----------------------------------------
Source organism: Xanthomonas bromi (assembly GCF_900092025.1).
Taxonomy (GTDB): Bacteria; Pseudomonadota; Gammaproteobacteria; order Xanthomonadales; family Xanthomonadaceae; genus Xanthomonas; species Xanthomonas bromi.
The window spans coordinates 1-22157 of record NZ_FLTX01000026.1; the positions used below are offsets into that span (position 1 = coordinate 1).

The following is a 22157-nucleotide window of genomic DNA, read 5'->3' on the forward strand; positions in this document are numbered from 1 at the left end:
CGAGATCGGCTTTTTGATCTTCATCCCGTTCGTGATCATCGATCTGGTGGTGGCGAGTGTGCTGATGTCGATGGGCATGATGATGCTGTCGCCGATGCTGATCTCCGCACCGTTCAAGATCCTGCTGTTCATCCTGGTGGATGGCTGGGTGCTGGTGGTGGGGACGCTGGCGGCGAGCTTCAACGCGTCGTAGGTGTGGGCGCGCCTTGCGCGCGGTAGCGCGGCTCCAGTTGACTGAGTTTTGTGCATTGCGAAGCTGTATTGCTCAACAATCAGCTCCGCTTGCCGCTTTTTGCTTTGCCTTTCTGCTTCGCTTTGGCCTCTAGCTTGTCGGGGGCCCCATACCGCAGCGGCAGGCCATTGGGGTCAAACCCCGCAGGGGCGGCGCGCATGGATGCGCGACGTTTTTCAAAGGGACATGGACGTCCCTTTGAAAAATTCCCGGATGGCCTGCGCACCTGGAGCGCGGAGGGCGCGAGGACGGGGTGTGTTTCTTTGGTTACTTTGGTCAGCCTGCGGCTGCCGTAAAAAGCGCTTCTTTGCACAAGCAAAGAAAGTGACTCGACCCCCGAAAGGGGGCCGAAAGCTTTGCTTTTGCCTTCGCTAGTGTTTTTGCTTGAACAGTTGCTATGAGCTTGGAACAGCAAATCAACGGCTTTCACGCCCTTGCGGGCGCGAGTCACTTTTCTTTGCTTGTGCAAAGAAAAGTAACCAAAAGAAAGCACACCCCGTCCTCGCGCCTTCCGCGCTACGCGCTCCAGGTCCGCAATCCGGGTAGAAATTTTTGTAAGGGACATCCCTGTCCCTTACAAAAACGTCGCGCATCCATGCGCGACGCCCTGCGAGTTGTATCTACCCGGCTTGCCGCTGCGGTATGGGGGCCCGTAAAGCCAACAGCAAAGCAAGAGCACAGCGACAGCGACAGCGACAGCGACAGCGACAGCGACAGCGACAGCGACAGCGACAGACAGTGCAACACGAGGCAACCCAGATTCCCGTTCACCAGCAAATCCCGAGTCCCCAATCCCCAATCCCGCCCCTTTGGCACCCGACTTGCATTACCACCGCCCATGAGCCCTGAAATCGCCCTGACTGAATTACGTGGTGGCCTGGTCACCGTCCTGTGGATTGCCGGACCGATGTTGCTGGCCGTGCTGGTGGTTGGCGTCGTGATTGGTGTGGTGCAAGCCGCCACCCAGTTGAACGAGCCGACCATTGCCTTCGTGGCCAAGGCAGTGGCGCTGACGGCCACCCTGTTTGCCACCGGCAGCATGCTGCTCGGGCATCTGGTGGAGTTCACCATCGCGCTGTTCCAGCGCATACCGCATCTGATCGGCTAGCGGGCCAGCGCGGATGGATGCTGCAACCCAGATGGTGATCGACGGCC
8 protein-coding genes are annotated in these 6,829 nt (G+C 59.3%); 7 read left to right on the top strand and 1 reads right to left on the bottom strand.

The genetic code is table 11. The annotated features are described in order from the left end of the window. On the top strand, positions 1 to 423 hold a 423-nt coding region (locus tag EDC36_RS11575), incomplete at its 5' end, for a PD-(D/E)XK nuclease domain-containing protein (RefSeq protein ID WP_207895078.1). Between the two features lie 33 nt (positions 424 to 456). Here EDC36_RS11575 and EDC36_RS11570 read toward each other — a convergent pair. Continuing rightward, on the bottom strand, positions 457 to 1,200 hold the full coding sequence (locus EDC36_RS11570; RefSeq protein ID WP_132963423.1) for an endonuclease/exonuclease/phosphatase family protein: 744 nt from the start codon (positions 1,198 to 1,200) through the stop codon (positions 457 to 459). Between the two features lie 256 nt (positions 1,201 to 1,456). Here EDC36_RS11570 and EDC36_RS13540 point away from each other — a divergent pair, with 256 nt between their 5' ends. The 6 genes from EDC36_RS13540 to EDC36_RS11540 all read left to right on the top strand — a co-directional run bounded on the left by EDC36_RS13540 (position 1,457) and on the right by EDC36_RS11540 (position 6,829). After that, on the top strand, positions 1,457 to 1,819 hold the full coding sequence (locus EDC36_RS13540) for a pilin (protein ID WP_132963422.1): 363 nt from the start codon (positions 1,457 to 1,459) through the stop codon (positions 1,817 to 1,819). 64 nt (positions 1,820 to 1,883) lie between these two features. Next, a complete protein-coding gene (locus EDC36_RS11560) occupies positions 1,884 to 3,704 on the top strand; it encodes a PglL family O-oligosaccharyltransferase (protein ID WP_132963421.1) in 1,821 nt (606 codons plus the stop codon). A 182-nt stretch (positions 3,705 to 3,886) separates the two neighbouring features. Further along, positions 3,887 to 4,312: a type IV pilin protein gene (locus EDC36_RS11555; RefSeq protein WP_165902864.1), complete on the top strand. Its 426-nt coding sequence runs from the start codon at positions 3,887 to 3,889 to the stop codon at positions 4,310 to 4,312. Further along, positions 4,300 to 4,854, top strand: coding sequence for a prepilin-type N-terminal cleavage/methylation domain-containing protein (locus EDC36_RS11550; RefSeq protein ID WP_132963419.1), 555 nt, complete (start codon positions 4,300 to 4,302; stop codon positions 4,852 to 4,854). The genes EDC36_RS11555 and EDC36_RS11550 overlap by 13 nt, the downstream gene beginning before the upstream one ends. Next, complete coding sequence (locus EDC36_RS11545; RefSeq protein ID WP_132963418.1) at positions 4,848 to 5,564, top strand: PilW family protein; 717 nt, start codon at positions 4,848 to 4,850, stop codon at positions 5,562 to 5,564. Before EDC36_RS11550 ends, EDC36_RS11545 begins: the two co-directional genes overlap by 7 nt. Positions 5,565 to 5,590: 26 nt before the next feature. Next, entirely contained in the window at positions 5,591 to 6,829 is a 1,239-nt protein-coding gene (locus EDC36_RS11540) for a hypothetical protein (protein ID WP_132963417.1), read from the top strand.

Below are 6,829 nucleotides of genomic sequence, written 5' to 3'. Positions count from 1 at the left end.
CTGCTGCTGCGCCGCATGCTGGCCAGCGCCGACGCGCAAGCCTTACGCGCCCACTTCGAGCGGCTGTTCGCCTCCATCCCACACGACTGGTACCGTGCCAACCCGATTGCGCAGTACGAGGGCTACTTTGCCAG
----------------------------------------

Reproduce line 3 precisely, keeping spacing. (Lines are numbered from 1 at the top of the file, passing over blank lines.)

The window spans coordinates 1-22157 of record NZ_FLTX01000026.1; the positions used below are offsets into that span (position 1 = coordinate 1).